Lake Constance

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Some places in the mountains have a reputation. Lake Constance has a big reputation for being one rough and tough trail. Even the National Park Services calls it the Lake Constance Route, probably because they don't maintain it. This kind of tough trail talk happens when you get all types of parties wanting to visit. Lake Constance draws hikers, fisherman, photographers, climbers, locals and the occasional curious tourist. Most will have never hiked a trail like this, thus the legend of the Lake Constance Trail continues. It climbs 3,300 feet in 2 miles. The best season to avoid snow is late June through September. If you want to camp at Lake Constance, permits are limited between May 1 and September 30th.
Distance: 2 miles
Lake Elevation: 4,664 feet
Elevation Gain: 3,300 feet
Access: Good dirt roads
(For many years, the Dosewallips Road has been washed out 3 miles from the Lake Constance Trailhead. Check for updates on the Olympic National Forest website.) From Quilcene follow US 101 south 11 miles to Brinnon. Turn right on Dosewallips Road and drive 13.5 miles. The trailhead is located 0.5 mile within the national park, just after crossing Constance Creek, and there is a few parking spots on the shoulder.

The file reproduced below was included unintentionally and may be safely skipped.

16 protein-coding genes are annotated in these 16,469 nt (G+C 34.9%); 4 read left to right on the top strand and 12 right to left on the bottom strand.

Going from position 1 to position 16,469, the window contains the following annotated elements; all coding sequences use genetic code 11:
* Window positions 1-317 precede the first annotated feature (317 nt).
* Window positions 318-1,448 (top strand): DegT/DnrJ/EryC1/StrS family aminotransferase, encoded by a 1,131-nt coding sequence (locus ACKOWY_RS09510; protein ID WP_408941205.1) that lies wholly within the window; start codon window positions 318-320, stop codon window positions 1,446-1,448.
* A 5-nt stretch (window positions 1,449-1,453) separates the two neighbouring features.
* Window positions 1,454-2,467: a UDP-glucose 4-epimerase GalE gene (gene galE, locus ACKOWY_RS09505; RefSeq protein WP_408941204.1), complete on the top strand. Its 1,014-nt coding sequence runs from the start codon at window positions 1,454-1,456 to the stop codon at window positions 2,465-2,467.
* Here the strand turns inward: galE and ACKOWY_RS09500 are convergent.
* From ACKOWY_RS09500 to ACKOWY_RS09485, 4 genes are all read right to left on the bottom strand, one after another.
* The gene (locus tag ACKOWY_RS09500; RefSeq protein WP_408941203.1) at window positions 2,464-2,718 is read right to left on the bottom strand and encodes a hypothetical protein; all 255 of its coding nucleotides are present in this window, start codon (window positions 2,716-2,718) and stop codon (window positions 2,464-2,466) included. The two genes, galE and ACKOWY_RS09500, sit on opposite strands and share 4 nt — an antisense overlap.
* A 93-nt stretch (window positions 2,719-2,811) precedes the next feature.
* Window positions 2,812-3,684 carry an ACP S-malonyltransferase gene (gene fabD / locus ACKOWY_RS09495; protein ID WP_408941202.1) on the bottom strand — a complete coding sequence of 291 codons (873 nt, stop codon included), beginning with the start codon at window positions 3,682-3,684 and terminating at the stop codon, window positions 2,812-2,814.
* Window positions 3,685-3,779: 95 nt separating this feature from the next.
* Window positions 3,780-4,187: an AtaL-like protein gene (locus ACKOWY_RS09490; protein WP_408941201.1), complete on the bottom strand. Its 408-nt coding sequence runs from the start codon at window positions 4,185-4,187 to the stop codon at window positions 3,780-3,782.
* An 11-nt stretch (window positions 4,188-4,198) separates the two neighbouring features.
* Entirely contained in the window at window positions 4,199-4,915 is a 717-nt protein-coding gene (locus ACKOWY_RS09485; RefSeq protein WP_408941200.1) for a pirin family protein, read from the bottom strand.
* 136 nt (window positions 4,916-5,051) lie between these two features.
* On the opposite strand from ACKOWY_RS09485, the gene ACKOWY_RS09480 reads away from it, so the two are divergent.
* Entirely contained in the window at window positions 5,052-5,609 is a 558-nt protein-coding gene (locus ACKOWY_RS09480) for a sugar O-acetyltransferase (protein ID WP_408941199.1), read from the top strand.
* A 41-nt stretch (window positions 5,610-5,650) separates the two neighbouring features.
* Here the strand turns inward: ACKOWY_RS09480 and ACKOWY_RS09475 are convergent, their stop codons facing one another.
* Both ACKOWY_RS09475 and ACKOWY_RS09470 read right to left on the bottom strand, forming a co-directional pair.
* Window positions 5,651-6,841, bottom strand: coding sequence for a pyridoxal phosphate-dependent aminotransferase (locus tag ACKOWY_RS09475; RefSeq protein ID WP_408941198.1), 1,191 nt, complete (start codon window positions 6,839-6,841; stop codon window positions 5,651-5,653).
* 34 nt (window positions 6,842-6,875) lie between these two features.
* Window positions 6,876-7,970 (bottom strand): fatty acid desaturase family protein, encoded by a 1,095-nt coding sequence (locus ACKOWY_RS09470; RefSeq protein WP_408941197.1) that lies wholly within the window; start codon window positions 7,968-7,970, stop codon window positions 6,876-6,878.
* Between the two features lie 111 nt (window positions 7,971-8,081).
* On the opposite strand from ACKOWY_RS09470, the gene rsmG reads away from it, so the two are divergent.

The trail starts out steep and continues most of the way climbing the narrow canyon of Constance Creek. The route is rather scenic, under a dense canopy of fir trees with many cascading waterfalls along the creek. There are giant boulders in the forest along the way. Further up, the trail leaves the creek and goes up the headwall. Luckily, this area is steep but not exposed. Eventually, the route pops out at the Lake Constance Basin and your hard work is rewarded.
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Lake Constance
Photo by Christopher Peters
Lake Constance in green
Lake Constance in blue
Fishing Lake Constance
Rocky peaks above the lake
Lake Constance under snow
Views from the approach trail
One of those places more scenic in summer